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Nov 4, 2001

I'm a male who recently had an ELISA test come back positive with the follow-on Western Blot negative. Minimum five months after sex with a woman of probably (but not certainly) negative status, and that sex was with a condom - no breaking or any other problem noted. Can you tell me: (1) what are chances that ELISA will show a real HIV infection and WB taken on same sample not show it? (2) What fraction of ELISA tests are false positives? (3) What can cause a false positive in most recent generation of ELISA? (4) Should I get a follow-on test in a few months based on one piece of info I read that ELISA will detect infection before WB will? Thanks!

Response from Mr. Kull

It's important to look at the bigger picture, not the individual pieces, in the entire testing process: your overall result was negative. Don't get wrapped up in numbers (if you can resist). They're not important in your case.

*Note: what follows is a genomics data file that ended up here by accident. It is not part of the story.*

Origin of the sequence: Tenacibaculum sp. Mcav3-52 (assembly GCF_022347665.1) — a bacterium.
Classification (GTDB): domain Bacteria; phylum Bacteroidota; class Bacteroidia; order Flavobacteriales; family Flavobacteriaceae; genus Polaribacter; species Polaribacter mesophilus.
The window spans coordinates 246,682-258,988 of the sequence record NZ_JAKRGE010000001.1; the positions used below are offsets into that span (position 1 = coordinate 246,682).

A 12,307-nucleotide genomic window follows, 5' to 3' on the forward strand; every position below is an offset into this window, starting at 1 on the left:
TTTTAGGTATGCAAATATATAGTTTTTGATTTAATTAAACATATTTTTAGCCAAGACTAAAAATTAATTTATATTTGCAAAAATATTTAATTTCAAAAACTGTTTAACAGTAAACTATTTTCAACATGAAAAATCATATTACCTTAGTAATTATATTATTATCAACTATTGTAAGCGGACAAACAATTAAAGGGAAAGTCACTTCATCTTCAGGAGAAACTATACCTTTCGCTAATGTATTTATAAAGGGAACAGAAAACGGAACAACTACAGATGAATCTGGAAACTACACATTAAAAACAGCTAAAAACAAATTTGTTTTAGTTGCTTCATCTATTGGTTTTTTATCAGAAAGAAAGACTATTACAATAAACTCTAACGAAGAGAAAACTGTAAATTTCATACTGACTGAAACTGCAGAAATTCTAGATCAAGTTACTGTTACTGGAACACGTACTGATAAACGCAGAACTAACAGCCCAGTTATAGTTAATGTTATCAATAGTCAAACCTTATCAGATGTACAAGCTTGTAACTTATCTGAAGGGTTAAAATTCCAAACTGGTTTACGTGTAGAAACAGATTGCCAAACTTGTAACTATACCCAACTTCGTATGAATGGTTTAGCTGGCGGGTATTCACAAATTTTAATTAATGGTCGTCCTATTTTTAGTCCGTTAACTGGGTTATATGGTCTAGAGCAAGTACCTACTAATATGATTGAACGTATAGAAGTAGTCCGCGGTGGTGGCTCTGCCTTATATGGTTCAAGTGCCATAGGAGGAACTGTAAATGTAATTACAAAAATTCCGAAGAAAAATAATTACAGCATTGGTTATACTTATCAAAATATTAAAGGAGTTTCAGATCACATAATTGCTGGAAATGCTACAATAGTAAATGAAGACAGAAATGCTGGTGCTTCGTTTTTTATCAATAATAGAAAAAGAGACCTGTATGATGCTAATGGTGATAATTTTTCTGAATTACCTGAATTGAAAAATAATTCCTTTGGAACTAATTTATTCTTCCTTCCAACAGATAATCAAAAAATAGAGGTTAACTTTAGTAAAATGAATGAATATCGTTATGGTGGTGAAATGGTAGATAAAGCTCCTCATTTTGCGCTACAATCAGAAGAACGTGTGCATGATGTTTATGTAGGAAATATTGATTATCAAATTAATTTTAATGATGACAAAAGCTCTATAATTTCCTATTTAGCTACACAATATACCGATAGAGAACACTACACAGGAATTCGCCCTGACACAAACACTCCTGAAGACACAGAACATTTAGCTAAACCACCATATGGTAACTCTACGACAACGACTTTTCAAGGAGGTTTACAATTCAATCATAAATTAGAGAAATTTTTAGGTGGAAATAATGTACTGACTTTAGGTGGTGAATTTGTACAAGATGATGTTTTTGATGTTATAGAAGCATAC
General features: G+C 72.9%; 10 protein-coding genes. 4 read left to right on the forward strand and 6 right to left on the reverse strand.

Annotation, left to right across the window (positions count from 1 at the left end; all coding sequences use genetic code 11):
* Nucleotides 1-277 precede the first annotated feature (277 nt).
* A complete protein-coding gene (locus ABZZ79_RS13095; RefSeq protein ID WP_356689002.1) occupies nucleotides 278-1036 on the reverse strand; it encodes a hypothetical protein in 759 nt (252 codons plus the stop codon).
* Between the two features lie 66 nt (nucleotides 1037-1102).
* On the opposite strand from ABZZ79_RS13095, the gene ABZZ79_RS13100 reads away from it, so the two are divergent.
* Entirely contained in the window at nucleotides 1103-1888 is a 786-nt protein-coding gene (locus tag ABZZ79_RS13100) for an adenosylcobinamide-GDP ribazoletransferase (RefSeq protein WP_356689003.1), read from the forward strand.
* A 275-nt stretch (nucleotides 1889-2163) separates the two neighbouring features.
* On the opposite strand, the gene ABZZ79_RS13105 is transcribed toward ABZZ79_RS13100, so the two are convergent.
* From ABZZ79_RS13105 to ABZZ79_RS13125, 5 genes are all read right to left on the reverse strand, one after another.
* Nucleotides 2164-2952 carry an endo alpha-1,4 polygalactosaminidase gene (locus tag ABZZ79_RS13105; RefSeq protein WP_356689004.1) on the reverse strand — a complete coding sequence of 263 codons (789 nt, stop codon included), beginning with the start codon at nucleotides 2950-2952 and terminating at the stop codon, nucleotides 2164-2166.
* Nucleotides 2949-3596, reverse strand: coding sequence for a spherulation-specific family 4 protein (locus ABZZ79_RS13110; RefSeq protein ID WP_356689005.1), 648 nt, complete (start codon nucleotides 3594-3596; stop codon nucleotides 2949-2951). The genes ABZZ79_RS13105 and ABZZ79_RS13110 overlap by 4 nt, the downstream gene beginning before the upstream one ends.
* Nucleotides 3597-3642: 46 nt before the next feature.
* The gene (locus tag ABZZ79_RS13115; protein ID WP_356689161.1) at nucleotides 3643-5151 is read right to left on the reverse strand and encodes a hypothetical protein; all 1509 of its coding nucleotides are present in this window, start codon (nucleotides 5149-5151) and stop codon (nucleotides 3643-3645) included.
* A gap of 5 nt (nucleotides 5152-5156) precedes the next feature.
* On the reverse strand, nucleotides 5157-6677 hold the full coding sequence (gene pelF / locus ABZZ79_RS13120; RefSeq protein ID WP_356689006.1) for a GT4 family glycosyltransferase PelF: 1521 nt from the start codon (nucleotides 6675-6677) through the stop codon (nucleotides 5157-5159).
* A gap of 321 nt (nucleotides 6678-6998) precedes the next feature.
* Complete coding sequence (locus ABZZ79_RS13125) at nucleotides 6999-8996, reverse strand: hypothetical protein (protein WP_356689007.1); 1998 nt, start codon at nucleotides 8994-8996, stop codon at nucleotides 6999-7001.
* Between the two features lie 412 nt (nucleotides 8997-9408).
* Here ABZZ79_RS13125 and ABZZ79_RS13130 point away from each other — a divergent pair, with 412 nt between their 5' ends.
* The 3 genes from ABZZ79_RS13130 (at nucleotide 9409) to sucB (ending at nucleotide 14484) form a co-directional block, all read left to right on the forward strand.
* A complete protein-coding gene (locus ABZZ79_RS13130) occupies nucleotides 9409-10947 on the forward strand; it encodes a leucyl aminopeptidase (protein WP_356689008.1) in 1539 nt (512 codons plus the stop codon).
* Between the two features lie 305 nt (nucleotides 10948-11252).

The ELISA test is considered a screening assay and is not used to confirm the presence of HIV antibodies. The ELISA is most useful in ruling out the presence of HIV antibodies, due to its superb sensitivity. The test lacks the necessary specificity to confirm infection, so there will be higher rate of false positives than one would like. Why ELISA tests are falsely positive is not usually clear.

This is why the Western Blot, considered a confirmatory assay, is used after a positive/reactive ELISA. The Western Blot is highly specific, meaning that it is highly unlikely to be falsely positive. The Western Blot is the gold standard of confirmatory assays.

You had a negative antibody test result five months after a low-risk exposure. There is no need for further testing.

See for more on technical details of antibody assays.


Is Poz-Poz sex safe?
2 condoms at once, how much risk?

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